Friday, August 27, 2010

Don't blink

Man- where the heck did my first long summer in eight years go? It is now officially a bit of vapor. Gone. I can't say I didn't like it. I did. It was the perfect way to reconnect with my April daughter who graduated from high school this year. We "road tripped" for weeks. I caught up with friends and family all across the eastern seaboard remembering there IS time. I cleaned out the black holes of my home getting reacquainted with spaces and things I'd long forgotten. Personally, summer's been good to me.

Now I'm wondering how it will affect my professional life.

First...our school year has gone from a year round schedule to the more traditional schedule and I'm already missing the "intersession" between quarters that would give us time to breathe, look at students with a fresh eye and attitude, reflect, and prepare for the next round of objectives, lessons, creative teaching, behavior plans, and general all around clearing of the head.

But mostly, as a reading teacher I'm already thinking of how much our kids might have lost over a longer summer without daily reading. Many of our kids don't get read to, have libraries at home, or get to the library often. I'm wondering about administering beginning of year baseline assessments that we previously didn't have to do because students were only away from teachers, guided reading and books for five weeks. What's twelve weeks going to do to their processing? I'm wondering what that data's going to tell us and how we will work to get kids caught up.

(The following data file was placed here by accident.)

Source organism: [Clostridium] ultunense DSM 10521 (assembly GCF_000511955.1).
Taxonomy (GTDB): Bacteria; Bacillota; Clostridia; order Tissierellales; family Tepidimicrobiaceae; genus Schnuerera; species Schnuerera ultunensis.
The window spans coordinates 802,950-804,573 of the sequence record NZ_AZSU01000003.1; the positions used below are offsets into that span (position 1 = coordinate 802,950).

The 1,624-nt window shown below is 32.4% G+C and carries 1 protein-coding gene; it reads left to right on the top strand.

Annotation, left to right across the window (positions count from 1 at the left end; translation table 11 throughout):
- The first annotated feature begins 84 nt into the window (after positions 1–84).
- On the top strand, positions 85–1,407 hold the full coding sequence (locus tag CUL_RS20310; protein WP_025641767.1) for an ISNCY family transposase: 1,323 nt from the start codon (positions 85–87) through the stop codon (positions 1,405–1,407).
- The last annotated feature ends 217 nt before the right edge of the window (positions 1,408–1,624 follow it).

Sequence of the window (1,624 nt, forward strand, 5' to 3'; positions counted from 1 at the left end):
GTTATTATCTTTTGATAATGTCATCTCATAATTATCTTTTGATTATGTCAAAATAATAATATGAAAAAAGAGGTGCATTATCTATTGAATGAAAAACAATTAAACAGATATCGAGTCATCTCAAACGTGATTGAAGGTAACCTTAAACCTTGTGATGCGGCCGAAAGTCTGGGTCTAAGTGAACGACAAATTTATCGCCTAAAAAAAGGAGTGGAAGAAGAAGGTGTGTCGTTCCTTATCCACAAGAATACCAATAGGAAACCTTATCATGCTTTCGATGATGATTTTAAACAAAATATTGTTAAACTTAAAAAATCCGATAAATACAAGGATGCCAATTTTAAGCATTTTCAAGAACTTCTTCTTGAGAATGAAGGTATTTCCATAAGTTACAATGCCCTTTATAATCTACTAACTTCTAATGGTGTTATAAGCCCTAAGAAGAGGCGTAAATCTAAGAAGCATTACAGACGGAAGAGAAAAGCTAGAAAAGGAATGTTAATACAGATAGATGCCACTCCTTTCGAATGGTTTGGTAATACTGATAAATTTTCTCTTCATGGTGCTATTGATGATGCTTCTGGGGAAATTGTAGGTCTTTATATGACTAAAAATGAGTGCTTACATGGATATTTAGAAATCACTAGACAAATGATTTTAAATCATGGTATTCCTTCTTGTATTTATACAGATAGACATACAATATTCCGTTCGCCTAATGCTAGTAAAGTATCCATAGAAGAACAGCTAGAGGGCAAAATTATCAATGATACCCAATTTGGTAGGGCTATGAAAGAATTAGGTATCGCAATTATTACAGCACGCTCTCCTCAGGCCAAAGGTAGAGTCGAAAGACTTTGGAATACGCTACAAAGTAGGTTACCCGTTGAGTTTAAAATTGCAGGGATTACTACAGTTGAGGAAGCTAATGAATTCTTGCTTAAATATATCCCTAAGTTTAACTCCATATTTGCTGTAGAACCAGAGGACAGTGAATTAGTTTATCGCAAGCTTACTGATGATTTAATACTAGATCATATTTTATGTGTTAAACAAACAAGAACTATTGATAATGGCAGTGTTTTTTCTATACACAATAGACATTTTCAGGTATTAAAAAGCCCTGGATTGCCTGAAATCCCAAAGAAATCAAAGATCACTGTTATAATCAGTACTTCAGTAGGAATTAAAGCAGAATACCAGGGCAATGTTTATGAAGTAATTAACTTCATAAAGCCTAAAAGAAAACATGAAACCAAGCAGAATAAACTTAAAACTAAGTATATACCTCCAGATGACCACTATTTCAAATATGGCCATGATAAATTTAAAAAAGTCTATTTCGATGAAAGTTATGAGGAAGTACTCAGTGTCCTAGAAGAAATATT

Anticipating our longer summer, our librarian, administration, and a cadre of teachers who know the deal opened the library over the summer to give our neighborhood kids a good place to read and get a good read. These teachers lead book clubs, book talks, read aloud stories and gave time to keep the rhythms of reading in our kids' heads. Our PTA provided book bags for those treasures students got to check out and take home. It was a good move. Kids loved it, but is it enough?

Summer has gone by in a blink. When it comes to reading skills, sometimes a blink can be too long.

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